Klecka v. Treasurer of Mo.

Decision Date22 June 2021
Docket NumberNo. ED108721,ED108721
PartiesCHRISTOPHER KLECKA, Claimant/Appellant, v. TREASURER OF MISSOURI AS CUSTODIAN OF THE SECOND INJURY FUND, Respondent.
CourtMissouri Court of Appeals

Appeal from the Labor and Industrial Relations Commission

Angela T. Quigless, P.J., Kurt S. Odenwald, J., and James M. Dowd, J.

OPINION
Introduction

Christopher Klecka appeals the decision of the Labor and Industrial Relations Commission which reversed the Administrative Law Judge's award in Klecka's favor and against the Second Injury Fund (the Fund) for permanent and total disability (PTD) benefits. The Commission held that Klecka failed to carry his burden to establish his PTD claim against the Fund under section 287.220.3's provisions applicable to this post-January 1, 2014 PTD claim.

In his first point on appeal, which is dispositive, Klecka argues the Commission misinterpreted section 287.220.31 when it held that Klecka's burden was to demonstrate he is PTD by considering solely the combination of one - and only one - qualifying "medically documented preexisting disability equaling a minimum of fifty weeks of permanent partial disability" ("qualifying disability") together with the disability resulting from the primary work-related injury giving rise to the claim. And since Klecka's experts' opinions that Klecka was PTD relied not only on Klecka's qualifying right shoulder disability together with his primary left shoulder injury, but also considered Klecka's numerous other preexisting injuries and disabilities and other non-medical factors relevant to employability on the open labor market like his age, work experience, education, training, and trainability, the Commission rejected Klecka's experts' ultimate opinions that Klecka was PTD and instead found Klecka failed to carry the burden of proof the Commission believes section 287.220.3 creates - that Klecka's PTD resulted solely from one qualifying prior disability in combination with the disability resulting from the primary injury.

We disagree with the Commission's statutory interpretation of section 287.220.3. Our holdings and disposition here are guided in part by the Missouri Supreme Court's recent decision in Treasurer as Custodian of Second Injury Fund v. Parker, No. SC 98704, 2021 WL 1554726 (Mo. banc April 20, 2021), in which the Court rejected the Fund's interpretation of section 287.220.3 that only one qualifying disability may be considered in combination with the primary injury to determine PTD liability against the Fund. But, we also look to section 287.220.3's incorporation into this analysis of section 287.020.6's broad definition of permanent and total disability, which was not addressed in Parker, to reach our conclusion that the other medical andnon-medical factors such as age, education, work experience, training, and physical condition2 remain proper considerations under section 287.020.6 in a post-2014 PTD claim against the Fund so long as the claimant has satisfied the 50-week minimum pre-existing disability.3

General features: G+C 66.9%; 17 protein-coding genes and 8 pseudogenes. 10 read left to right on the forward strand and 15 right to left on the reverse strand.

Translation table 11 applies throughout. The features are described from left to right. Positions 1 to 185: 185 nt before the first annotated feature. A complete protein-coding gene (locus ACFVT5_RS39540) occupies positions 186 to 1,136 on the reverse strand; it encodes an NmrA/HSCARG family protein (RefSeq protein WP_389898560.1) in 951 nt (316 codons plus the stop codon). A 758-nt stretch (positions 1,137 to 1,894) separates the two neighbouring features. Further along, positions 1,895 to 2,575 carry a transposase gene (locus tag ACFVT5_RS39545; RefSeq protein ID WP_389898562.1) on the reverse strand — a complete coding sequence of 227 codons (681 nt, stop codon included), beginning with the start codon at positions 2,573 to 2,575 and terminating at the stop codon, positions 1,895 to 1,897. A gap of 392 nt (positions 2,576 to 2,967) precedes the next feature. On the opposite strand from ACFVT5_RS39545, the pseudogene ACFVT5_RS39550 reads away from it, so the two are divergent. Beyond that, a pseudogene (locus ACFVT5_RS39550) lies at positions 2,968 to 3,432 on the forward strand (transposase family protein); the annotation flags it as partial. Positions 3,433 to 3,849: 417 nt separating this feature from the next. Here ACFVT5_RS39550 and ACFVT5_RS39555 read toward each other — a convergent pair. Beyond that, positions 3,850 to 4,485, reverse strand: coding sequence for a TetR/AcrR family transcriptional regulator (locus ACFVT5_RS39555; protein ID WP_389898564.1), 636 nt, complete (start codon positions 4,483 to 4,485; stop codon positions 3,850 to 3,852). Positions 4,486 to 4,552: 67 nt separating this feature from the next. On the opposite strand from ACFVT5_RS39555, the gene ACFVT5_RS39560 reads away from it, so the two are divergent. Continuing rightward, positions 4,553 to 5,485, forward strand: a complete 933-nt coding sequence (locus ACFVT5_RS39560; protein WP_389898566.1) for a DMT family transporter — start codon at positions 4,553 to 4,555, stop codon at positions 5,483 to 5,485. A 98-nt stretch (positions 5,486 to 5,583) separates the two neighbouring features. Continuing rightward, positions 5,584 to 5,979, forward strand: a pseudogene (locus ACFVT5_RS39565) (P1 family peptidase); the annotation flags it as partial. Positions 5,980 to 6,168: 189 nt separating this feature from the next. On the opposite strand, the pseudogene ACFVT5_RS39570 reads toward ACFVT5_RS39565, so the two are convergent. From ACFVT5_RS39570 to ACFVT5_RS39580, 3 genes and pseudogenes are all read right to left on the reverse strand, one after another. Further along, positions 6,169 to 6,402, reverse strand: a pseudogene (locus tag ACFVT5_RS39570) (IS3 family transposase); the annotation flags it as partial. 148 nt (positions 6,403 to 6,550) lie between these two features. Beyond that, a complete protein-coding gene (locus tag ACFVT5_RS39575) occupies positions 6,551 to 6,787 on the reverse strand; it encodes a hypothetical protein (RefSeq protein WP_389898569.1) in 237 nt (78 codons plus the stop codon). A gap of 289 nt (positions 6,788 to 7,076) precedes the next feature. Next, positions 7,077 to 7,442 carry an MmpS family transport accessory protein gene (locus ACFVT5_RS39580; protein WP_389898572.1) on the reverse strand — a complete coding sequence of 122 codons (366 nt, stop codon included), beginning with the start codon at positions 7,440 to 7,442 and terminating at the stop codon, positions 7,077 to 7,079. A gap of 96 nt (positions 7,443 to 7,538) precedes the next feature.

Therefore, we reverse the Commission's decision and remand for the entry of an award in favor of Klecka and against the Fund for PTD benefits because Klecka satisfied the requirements of section 287.220.3 and it was proper that his experts considered, in addition to his qualifying disability and primary injury, the medical and non-medical factors relevant to Chapter 287's definition of total disability found at section 287.020.6.

Factual and Procedural Background

At the time of the April 18, 2014, primary injury to his left shoulder which gave rise to this case, Klecka worked as a welder, his trade during most of his career. This work involved handling heavy equipment and a variety of tools. Klecka settled the primary claim with his employer, J & J Welding, for 35% or 81.2 weeks of permanent partial disability or PPD of the left upper extremity and 21.5% or 60 weeks PPD of the body as a whole for the resulting psychiatric injury, namely depression.

Klecka then pursued this claim against the Fund given the following history of his work-related and non-work-related accidents and injuries:

a. 1981 head injury sustained in motor vehicle accident;
b. 1982 left knee surgery to correct frequent dislocations;
c. 2005 right thumb work-related injury which claim settled for 15% or 9 weeks PPD;
d. 2006 hernia which settled for 7.5% or 30 weeks of body-as-a-whole PPD;
e. 2007 right shoulder injury which Klecka settled for 35% or 81.2 weeks of body-as-a-whole PPD;

Klecka's claim against the Fund was heard before the ALJ on January 29, 2019. On May 2, 2019, the ALJ issued an award in favor of Klecka and against the Fund for PTD benefits finding Klecka to be "unable to return to any normal or reasonable employment and that no employer in the ordinary course of business would reasonably be expected to hire [Klecka] in his current physical condition."